East and Southeast Asian foods they don’t tell you about

When visiting a country as a foreigner, many trip advisory websites, videos and blogs will suggest the best places to get pho in Vietnam (usually in little food stalls found on the streets) or 5 star restaurants that serve Japanese Kobe beef. (Do not eat Kobe beef from street vendors.) Of course, all of this is a part of the experience. When traveling, you want to see the best and most authentic foods a country has to offer. However, many foods are overlooked in these suggestions, simply because….well, they’re kinda unappetizing, whether it be by their looks, smell, taste or even all of them combined. I have made a short list of East and Southeast Asian foods that need a little more love despite their weird complex.

1. Stuffed Bitter melon soup/ Canh Kho Qua 

Image result for canh kho qua

Unsurprisingly, Bitter melon soup is bitter. The bitterness comes from the tropical gourd fruit itself. I find it to be an acquired taste, much like coffee or some types of cheeses. The fruit is usually stuffed with a type of seasoned meat, to make it more bearable I guess. This dish is really common in most Vietnamese households. You either love this soup or hate it, I actually really enjoy this soup. The bitterness isn’t overwhelming for me and the soft texture is not bad. I’ve also seen bitter melon fried with eggs or cut up and put into soup with plain baby shrimps.

 

2. Durian

 

Durian is the combination atrocity I hinted at in the intro. Durian is also a tropical fruit and it’s dubbed as the “King of fruits” in many Southeast Asian countries. (Vietnam, the Philippines, Singapore and Malaysia to name a few.) Not only does this fruit look unappetizing by it’s spiky exterior and slimy consistency, the pungent smell can be described as a skunky rotten garlic milk  and depending on who you ask, it either tastes like a sweet, creamy custard fruit or roadkill on a hot day. I personally agree with the latter description. Growing up in the good ole U.S. of A, I still came across this fruit on a daily basis. I’ve seen it in cake fillings, boba tea and even in innocent ice cream! In all honesty, the taste is OK at best, it’s sweet, creamy and has an original taste.  I can see why some people enjoy this fruit. However, the smell really is awful and I find that there is a slight connection between the smell and taste. Overall,I still encourage anyone reading this to try it, Durian really is an original taste you can’t find anywhere else. You can buy this fruit in the States, it’s probably seasonal but you can always check at your local oriental supermarkets.

3. Balut

 

Balut is basically a boiled duck embryo that is still in the shell. It’s common across many Southeast Asian countries.This delicacy is usually eaten with salt and pepper. A lot of people get queasy thinking about eating a baby duck but it’s no different than eating a hard boiled egg or a grown duck. I’ve had this a lot growing up but I never ate the embryo until a year ago; I always favored the hard yolk. (I hope I used that semicolon correctly.) The taste itself was forgettable, it was raw and a little salty. On the other hand, the texture is EXACTLY how you would imagine it.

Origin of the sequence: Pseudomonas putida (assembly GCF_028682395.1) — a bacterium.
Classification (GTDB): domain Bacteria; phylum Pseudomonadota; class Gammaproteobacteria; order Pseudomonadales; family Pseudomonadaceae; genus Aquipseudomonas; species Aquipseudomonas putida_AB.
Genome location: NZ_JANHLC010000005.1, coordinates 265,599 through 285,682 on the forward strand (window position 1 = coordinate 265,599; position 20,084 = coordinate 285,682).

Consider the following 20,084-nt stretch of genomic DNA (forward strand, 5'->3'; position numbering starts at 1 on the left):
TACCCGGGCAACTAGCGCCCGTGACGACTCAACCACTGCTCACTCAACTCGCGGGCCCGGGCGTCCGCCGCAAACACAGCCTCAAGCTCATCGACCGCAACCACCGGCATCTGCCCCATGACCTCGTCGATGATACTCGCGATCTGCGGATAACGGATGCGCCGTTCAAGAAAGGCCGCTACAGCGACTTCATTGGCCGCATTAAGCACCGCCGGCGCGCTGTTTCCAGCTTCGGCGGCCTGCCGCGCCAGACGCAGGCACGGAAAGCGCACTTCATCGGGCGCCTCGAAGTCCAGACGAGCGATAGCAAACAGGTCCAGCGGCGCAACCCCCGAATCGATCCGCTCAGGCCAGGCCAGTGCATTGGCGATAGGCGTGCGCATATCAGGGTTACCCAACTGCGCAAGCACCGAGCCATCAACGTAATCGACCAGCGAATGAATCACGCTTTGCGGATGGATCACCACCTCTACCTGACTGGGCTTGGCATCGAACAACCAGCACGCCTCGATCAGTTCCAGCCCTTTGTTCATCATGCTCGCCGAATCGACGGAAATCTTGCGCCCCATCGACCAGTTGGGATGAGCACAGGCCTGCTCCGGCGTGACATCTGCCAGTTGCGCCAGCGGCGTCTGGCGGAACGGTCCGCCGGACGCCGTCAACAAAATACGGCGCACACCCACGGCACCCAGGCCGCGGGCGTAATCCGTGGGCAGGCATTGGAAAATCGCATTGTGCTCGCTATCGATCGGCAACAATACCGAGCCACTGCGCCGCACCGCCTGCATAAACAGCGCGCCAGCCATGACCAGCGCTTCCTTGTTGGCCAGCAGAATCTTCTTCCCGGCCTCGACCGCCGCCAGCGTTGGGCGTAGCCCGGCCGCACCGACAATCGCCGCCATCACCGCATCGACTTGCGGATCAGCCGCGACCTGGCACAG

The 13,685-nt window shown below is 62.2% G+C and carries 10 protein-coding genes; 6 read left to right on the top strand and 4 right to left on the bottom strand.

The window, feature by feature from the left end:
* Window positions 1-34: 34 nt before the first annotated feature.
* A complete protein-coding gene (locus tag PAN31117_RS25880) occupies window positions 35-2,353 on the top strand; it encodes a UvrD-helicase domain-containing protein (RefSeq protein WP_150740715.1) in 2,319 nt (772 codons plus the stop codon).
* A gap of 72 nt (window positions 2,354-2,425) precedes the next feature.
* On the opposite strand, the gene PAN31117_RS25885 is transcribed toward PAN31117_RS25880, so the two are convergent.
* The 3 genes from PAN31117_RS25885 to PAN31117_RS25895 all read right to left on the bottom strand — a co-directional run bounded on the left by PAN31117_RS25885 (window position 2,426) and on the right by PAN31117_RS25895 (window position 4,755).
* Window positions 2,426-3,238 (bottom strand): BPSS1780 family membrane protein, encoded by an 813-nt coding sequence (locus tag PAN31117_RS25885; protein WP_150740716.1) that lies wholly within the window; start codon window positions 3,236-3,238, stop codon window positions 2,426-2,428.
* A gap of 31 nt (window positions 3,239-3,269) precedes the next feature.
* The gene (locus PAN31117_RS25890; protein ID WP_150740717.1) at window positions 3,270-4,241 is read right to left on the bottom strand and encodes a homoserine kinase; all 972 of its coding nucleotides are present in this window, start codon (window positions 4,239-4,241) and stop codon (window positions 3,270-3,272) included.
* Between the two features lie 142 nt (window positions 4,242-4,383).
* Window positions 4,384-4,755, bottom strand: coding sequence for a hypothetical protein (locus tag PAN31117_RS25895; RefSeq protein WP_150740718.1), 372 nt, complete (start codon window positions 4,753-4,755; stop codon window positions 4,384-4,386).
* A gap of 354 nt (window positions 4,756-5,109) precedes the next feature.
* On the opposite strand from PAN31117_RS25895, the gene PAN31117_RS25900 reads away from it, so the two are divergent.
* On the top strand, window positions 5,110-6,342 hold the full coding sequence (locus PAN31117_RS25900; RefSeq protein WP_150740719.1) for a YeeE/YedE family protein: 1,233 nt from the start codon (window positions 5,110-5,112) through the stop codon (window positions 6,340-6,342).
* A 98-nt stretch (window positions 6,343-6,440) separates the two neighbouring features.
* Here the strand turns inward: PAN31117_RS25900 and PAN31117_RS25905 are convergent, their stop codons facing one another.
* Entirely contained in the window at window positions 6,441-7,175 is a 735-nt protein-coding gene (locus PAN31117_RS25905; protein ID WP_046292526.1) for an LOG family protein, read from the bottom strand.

4. Pig blood curd

Yum did someone say congealed blood cubes. Pig blood curd can be described as tofu’s blood cousin. (Get it ha.) The texture of blood curd is almost exactly like tofu, it’s super soft and sort of disintegrates in your mouth. The taste isn’t very strong, it’s a very benign blood taste that goes as quickly as it comes. This delicacy can be eaten with a lot of things.In China, it is eaten with congee (rice porridge) and in Vietnam, you can find these cubes in bun bo hue. (pictured above) I have to admit that pig blood isn’t strictly an Asian delicacy. Black sausage is a common breakfast food in England and it’s made from pig’s blood mixed with oatmeal.

5. Duck blood soup

 

 

I sense a reoccurring theme. Duck blood soup is fresh duck blood mixed with fish sauce, peanuts and various (cooked) body parts of the duck. Yes, people actually eat this. It’s more of a “party” food than something you eat for dinner. I have a memory of when I was younger where my friend’s dad took us to a live poultry place on Orange Blossom Trail and bought two live ducks. He requested for the duck’s blood to be drained in a Tupperware container and the guys working there did just that. I can still see their reactions when my friend’s dad decided to try the soup for flavor. I haven’t had this dish in years but from what I remember, it was just another barely thick and lightly salted soup.

We’re done here for now, I hope you guys learned something from this post and hopefully are willing to try some of these dishes if you encounter them in the future. 🙂

Marilyn Nguyen. 3/30/2016

 

 

 

 

 

 

 

 

 

 

 

 

 

 

 

 

 

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